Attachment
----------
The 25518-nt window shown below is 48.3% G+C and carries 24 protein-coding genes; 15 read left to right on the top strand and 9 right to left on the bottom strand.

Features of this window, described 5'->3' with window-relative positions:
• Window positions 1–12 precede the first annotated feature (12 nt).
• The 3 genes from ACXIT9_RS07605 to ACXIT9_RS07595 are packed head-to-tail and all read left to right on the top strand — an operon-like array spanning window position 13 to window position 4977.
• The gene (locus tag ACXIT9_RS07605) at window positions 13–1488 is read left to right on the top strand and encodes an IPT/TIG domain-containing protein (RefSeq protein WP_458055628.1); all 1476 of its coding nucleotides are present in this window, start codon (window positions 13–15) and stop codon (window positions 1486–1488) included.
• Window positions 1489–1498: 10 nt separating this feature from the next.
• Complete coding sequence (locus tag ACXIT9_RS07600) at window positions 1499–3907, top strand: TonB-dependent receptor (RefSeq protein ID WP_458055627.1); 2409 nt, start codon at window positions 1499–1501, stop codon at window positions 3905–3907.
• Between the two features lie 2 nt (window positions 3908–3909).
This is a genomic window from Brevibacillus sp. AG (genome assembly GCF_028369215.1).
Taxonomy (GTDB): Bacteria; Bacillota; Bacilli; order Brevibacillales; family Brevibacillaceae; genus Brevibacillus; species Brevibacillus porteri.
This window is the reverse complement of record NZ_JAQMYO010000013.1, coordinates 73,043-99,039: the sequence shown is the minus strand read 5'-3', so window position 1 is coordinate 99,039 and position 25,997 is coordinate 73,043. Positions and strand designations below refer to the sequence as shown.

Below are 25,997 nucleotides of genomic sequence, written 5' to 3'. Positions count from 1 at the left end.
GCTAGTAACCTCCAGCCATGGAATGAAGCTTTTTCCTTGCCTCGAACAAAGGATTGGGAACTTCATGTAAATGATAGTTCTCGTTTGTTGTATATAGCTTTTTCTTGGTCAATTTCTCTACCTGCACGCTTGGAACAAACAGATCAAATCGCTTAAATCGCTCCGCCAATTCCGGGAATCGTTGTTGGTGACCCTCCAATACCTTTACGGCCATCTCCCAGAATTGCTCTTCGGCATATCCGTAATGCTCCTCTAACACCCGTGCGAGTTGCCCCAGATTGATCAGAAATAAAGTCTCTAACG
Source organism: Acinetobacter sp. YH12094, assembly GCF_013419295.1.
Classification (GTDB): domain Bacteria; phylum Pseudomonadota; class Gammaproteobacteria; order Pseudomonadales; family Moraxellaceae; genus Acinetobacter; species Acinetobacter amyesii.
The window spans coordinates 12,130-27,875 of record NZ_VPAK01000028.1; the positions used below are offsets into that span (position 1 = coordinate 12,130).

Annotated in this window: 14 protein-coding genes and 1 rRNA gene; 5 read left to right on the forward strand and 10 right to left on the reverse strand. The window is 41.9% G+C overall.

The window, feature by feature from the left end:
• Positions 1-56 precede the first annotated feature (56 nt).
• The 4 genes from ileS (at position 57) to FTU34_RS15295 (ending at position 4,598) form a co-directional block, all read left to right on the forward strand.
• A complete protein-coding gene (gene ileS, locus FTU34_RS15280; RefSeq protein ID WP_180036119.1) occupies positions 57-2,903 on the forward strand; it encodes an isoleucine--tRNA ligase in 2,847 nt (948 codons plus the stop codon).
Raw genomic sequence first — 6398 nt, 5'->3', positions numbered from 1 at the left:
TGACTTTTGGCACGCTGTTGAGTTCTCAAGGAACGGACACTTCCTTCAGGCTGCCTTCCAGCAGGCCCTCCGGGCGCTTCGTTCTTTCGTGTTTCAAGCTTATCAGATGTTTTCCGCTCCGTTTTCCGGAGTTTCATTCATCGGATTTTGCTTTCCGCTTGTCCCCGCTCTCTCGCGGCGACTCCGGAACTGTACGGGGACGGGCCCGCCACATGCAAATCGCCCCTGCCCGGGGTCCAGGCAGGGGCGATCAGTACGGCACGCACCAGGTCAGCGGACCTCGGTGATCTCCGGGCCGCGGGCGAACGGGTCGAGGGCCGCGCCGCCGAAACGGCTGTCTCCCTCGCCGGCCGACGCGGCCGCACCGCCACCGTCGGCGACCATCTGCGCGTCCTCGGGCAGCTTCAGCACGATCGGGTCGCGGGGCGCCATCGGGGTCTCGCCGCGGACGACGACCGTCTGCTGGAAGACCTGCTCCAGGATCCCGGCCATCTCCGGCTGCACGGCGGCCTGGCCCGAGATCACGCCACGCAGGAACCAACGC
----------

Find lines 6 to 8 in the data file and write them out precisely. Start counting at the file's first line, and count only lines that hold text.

• Window positions 1489–1498: 10 nt separating this feature from the next.
• Complete coding sequence (locus tag ACXIT9_RS07600) at window positions 1499–3907, top strand: TonB-dependent receptor (RefSeq protein ID WP_458055627.1); 2409 nt, start codon at window positions 1499–1501, stop codon at window positions 3905–3907.
• Between the two features lie 2 nt (window positions 3908–3909).